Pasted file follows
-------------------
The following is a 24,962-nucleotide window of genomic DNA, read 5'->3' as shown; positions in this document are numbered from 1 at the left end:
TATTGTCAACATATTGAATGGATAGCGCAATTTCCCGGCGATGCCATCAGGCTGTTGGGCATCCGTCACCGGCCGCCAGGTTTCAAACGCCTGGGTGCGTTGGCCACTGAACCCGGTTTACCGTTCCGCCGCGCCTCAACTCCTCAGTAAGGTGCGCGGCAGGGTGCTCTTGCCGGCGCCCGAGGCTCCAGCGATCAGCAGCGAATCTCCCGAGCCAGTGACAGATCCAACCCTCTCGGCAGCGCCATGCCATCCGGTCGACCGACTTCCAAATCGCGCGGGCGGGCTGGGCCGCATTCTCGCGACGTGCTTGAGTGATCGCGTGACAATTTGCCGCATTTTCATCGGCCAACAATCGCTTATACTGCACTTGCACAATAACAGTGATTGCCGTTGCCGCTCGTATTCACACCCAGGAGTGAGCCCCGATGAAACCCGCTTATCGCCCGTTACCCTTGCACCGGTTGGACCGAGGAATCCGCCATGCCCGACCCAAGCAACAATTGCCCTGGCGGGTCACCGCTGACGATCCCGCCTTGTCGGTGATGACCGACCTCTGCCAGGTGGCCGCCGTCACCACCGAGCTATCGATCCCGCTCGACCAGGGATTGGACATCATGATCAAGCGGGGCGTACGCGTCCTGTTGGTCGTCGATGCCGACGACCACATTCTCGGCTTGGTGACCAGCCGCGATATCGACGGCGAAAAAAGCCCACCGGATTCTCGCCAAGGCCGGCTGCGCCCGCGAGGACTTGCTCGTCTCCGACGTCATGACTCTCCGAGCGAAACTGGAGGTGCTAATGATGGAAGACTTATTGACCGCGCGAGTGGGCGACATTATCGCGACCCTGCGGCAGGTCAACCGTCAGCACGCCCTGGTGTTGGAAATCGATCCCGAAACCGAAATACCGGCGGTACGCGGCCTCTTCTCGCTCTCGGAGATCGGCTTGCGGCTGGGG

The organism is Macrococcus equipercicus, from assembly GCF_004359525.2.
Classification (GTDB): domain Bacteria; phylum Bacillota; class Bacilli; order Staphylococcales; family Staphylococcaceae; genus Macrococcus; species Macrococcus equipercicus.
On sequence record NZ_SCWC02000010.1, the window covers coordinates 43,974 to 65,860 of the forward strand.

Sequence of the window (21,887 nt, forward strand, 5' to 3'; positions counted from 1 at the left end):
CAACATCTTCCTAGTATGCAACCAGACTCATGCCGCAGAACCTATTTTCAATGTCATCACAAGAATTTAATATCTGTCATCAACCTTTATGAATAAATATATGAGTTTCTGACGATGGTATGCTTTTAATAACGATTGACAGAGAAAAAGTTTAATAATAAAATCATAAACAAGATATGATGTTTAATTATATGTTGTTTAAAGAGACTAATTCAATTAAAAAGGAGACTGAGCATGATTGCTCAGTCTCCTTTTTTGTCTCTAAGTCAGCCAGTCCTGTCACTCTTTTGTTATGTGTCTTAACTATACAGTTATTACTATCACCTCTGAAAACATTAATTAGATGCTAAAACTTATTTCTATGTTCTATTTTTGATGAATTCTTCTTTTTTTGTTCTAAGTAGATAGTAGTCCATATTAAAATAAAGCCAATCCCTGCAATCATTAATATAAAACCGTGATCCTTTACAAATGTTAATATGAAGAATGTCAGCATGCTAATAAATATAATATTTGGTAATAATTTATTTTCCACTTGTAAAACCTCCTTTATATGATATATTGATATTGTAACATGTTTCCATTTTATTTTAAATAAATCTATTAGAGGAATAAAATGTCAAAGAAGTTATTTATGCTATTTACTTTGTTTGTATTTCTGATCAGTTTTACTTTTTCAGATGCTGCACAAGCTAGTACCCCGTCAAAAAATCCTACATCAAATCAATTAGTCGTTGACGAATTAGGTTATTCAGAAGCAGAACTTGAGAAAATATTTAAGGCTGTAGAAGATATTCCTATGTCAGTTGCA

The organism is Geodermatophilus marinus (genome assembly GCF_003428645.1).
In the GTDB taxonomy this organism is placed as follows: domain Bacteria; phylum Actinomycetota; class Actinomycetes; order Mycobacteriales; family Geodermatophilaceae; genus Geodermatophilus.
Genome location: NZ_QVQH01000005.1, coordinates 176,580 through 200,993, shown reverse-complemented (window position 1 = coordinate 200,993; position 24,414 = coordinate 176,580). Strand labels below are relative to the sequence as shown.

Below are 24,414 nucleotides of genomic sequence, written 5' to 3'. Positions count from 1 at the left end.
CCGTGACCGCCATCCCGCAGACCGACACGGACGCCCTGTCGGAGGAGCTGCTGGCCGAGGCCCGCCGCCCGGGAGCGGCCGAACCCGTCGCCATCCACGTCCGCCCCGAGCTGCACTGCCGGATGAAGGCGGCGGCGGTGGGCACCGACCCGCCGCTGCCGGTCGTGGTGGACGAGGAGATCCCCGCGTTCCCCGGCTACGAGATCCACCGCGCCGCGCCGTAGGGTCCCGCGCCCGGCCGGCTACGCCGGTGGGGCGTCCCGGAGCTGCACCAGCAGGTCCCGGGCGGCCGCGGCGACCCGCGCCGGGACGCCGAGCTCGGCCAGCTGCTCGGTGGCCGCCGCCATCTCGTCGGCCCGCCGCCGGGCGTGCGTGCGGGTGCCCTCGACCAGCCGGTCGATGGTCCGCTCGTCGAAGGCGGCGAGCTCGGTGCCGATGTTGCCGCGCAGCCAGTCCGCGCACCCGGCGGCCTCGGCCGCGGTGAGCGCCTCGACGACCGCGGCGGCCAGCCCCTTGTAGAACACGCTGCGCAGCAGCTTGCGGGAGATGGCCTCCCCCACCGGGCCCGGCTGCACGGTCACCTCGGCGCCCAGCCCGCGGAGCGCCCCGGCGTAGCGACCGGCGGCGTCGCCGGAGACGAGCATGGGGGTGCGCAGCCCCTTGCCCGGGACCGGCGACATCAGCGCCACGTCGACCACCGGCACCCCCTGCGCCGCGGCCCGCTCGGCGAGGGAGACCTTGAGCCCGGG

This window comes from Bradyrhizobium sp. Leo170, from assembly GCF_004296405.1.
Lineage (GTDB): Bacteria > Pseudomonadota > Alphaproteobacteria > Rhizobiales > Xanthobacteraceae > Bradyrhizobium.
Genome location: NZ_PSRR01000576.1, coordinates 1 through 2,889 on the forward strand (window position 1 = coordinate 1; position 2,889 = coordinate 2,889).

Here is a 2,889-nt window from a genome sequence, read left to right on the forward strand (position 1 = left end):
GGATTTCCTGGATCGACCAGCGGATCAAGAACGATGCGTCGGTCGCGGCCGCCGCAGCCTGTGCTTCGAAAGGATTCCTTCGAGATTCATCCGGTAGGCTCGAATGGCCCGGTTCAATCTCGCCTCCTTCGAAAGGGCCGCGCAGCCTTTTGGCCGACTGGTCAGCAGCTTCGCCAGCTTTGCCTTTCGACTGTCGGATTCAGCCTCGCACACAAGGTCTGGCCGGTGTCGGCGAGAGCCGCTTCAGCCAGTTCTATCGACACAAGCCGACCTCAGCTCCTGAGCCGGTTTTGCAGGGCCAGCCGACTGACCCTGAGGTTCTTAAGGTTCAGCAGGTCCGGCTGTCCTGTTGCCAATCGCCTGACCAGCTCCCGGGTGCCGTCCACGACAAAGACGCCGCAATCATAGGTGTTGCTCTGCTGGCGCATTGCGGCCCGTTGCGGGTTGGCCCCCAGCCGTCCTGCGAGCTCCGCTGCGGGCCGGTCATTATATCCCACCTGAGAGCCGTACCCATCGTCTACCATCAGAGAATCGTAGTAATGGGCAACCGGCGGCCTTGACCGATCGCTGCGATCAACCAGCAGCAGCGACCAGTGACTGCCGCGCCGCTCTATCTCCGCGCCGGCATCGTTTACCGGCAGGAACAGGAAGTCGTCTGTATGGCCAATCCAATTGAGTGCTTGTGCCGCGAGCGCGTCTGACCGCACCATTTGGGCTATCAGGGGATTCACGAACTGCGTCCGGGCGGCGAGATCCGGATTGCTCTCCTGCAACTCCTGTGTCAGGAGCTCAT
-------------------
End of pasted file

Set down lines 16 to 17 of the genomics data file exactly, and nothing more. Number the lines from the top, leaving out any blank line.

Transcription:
Here is a 2,889-nt window from a genome sequence, read left to right on the forward strand (position 1 = left end):
GGATTTCCTGGATCGACCAGCGGATCAAGAACGATGCGTCGGTCGCGGCCGCCGCAGCCTGTGCTTCGAAAGGATTCCTTCGAGATTCATCCGGTAGGCTCGAATGGCCCGGTTCAATCTCGCCTCCTTCGAAAGGGCCGCGCAGCCTTTTGGCCGACTGGTCAGCAGCTTCGCCAGCTTTGCCTTTCGACTGTCGGATTCAGCCTCGCACACAAGGTCTGGCCGGTGTCGGCGAGAGCCGCTTCAGCCAGTTCTATCGACACAAGCCGACCTCAGCTCCTGAGCCGGTTTTGCAGGGCCAGCCGACTGACCCTGAGGTTCTTAAGGTTCAGCAGGTCCGGCTGTCCTGTTGCCAATCGCCTGACCAGCTCCCGGGTGCCGTCCACGACAAAGACGCCGCAATCATAGGTGTTGCTCTGCTGGCGCATTGCGGCCCGTTGCGGGTTGGCCCCCAGCCGTCCTGCGAGCTCCGCTGCGGGCCGGTCATTATATCCCACCTGAGAGCCGTACCCATCGTCTACCATCAGAGAATCGTAGTAATGGGCAACCGGCGGCCTTGACCGATCGCTGCGATCAACCAGCAGCAGCGACCAGTGACTGCCGCGCCGCTCTATCTCCGCGCCGGCATCGTTTACCGGCAGGAACAGGAAGTCGTCTGTATGGCCAATCCAATTGAGTGCTTGTGCCGCGAGCGCGTCTGACCGCACCATTTGGGCTATCAGGGGATTCACGAACTGCGTCCGGGCGGCGAGATCCGGATTGCTCTCCTGCAACTCCTGTGTCAGGAGCTCAT